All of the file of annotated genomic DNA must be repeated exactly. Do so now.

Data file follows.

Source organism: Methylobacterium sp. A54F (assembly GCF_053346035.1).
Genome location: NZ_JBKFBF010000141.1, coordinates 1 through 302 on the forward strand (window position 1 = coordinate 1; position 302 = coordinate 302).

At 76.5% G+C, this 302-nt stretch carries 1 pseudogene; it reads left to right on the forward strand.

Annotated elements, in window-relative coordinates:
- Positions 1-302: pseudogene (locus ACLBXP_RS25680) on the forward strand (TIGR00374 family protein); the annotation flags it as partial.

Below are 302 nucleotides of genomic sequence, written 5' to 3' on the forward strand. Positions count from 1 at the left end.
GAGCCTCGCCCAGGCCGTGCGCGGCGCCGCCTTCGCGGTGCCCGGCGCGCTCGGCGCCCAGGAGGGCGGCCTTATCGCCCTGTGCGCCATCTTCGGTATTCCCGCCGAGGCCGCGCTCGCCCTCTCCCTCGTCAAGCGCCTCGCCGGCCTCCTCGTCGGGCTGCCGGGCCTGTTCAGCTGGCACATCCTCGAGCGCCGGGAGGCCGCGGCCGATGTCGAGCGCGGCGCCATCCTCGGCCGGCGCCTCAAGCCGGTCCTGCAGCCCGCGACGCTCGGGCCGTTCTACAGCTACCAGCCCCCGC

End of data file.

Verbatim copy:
Source organism: Methylobacterium sp. A54F (assembly GCF_053346035.1).
Genome location: NZ_JBKFBF010000141.1, coordinates 1 through 302 on the forward strand (window position 1 = coordinate 1; position 302 = coordinate 302).

At 76.5% G+C, this 302-nt stretch carries 1 pseudogene; it reads left to right on the forward strand.

Annotated elements, in window-relative coordinates:
- Positions 1-302: pseudogene (locus ACLBXP_RS25680) on the forward strand (TIGR00374 family protein); the annotation flags it as partial.

Below are 302 nucleotides of genomic sequence, written 5' to 3' on the forward strand. Positions count from 1 at the left end.
GAGCCTCGCCCAGGCCGTGCGCGGCGCCGCCTTCGCGGTGCCCGGCGCGCTCGGCGCCCAGGAGGGCGGCCTTATCGCCCTGTGCGCCATCTTCGGTATTCCCGCCGAGGCCGCGCTCGCCCTCTCCCTCGTCAAGCGCCTCGCCGGCCTCCTCGTCGGGCTGCCGGGCCTGTTCAGCTGGCACATCCTCGAGCGCCGGGAGGCCGCGGCCGATGTCGAGCGCGGCGCCATCCTCGGCCGGCGCCTCAAGCCGGTCCTGCAGCCCGCGACGCTCGGGCCGTTCTACAGCTACCAGCCCCCGC